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Decoupling of the amygdala to other salience network regions in adolescent-onset recurrent major depressive disorder

Published online by Cambridge University Press:  20 January 2016

R. H. Jacobs
Affiliation:
Department of Psychiatry, University of Illinois at Chicago, Chicago, IL, USA
A. Barba
Affiliation:
Department of Psychiatry, University of Illinois at Chicago, Chicago, IL, USA
J. R. Gowins
Affiliation:
Department of Psychiatry, University of Illinois at Chicago, Chicago, IL, USA
H. Klumpp
Affiliation:
Department of Psychiatry, University of Illinois at Chicago, Chicago, IL, USA
L. M. Jenkins
Affiliation:
Department of Psychiatry, University of Illinois at Chicago, Chicago, IL, USA
B. J. Mickey
Affiliation:
Department of Psychiatry, University of Michigan, Ann Arbor, MI, USA
O. Ajilore
Affiliation:
Department of Psychiatry, University of Illinois at Chicago, Chicago, IL, USA
M. Peciña
Affiliation:
Department of Psychiatry, University of Michigan, Ann Arbor, MI, USA
M. Sikora
Affiliation:
Department of Psychiatry, University of Michigan, Ann Arbor, MI, USA
K. A. Ryan
Affiliation:
Department of Psychiatry, University of Michigan, Ann Arbor, MI, USA
D. T. Hsu
Affiliation:
Department of Psychiatry, University of Michigan, Ann Arbor, MI, USA Department of Psychiatry, Stony Brook University, Stony Brook, NY, USA
R. C. Welsh
Affiliation:
Department of Psychiatry, University of Michigan, Ann Arbor, MI, USA Department of Radiology, Molecular and Behavioral Neuroscience Institute, Ann Arbor, MI, USA
J.-K. Zubieta
Affiliation:
Department of Psychiatry, University of Michigan, Ann Arbor, MI, USA Department of Radiology, Molecular and Behavioral Neuroscience Institute, Ann Arbor, MI, USA
K. L. Phan
Affiliation:
Department of Psychiatry, University of Illinois at Chicago, Chicago, IL, USA Mental Health Service Line, Jesse Brown VA Medical Center, Chicago, IL, USA
S. A. Langenecker*
Affiliation:
Department of Psychiatry, University of Illinois at Chicago, Chicago, IL, USA
*Corresponding
* Address for correspondence: S. A. Langenecker, Ph.D., Department of Psychiatry, University of Illinois at Chicago, 1601 W. Taylor Street, M/C 912, Chicago, IL 60612, USA. (Email: slangenecker@psych.uic.edu)

Abstract

Background

Recent meta-analyses of resting-state networks in major depressive disorder (MDD) implicate network disruptions underlying cognitive and affective features of illness. Heterogeneity of findings to date may stem from the relative lack of data parsing clinical features of MDD such as phase of illness and the burden of multiple episodes.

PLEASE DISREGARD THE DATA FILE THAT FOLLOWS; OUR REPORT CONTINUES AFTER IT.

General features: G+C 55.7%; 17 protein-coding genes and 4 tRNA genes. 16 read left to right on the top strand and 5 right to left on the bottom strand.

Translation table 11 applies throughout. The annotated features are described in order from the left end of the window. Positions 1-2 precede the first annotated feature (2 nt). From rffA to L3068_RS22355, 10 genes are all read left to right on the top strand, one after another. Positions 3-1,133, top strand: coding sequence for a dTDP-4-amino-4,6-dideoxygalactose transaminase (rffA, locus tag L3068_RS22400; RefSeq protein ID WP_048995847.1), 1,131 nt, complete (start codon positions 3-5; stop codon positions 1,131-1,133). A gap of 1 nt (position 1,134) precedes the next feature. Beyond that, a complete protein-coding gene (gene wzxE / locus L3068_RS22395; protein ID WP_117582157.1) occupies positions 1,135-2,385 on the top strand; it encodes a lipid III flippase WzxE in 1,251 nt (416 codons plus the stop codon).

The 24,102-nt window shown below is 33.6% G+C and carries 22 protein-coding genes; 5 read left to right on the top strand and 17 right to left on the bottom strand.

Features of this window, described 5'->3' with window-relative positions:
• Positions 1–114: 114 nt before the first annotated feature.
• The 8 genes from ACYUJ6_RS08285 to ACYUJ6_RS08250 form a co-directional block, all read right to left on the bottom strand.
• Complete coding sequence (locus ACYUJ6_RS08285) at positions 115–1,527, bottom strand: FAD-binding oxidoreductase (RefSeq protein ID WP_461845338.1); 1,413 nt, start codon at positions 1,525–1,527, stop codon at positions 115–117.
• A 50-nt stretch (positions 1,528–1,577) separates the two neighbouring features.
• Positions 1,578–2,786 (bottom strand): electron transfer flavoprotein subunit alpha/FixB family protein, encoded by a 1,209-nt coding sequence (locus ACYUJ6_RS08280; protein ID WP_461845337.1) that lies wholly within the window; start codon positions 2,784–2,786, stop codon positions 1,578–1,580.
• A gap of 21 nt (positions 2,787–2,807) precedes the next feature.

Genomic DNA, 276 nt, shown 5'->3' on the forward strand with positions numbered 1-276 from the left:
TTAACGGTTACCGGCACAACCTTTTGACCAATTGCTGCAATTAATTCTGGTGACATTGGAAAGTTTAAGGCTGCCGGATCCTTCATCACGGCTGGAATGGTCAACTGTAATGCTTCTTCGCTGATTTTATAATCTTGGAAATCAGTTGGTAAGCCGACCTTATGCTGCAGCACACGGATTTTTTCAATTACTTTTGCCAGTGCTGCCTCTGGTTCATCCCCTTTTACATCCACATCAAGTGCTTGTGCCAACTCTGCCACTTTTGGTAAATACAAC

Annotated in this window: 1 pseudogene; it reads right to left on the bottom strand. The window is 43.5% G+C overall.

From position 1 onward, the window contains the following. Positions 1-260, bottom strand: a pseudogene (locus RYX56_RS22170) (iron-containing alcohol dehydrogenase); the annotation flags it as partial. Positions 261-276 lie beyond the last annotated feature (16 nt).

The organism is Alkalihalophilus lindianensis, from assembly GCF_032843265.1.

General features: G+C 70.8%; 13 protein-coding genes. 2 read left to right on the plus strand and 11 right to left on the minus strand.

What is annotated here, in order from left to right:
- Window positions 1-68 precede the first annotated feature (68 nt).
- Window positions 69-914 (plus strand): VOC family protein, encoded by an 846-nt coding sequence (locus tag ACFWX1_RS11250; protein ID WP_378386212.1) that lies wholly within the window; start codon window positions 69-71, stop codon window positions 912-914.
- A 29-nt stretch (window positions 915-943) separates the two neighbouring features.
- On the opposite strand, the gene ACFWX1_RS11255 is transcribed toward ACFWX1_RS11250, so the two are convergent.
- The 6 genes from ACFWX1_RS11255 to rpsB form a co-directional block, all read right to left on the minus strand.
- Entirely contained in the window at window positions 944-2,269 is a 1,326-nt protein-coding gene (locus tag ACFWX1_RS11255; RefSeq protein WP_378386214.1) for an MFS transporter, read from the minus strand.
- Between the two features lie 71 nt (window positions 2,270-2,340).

Method

Resting-state functional magnetic resonance imaging data were collected from 17 active MDD and 34 remitted MDD patients, and 26 healthy controls (HCs) across two sites. Participants were medication-free and further subdivided into those with single v. multiple episodes to examine disease burden. Seed-based connectivity using the posterior cingulate cortex (PCC) seed to probe the default mode network as well as the amygdala and subgenual anterior cingulate cortex (sgACC) seeds to probe the salience network (SN) were conducted.

Results

Young adults with remitted MDD demonstrated hyperconnectivity of the left PCC to the left inferior frontal gyrus and of the left sgACC to the right ventromedial prefrontal cortex (PFC) and left hippocampus compared with HCs. Episode-independent effects were observed between the left PCC and the right dorsolateral PFC, as well as between the left amygdala and right insula and caudate, whereas the burden of multiple episodes was associated with hypoconnectivity of the left PCC to multiple cognitive control regions as well as hypoconnectivity of the amygdala to large portions of the SN.

Conclusions

This is the first study of a homogeneous sample of unmedicated young adults with a history of adolescent-onset MDD illustrating brain-based episodic features of illness.

Type
Original Articles
Copyright
Copyright © Cambridge University Press 2016 

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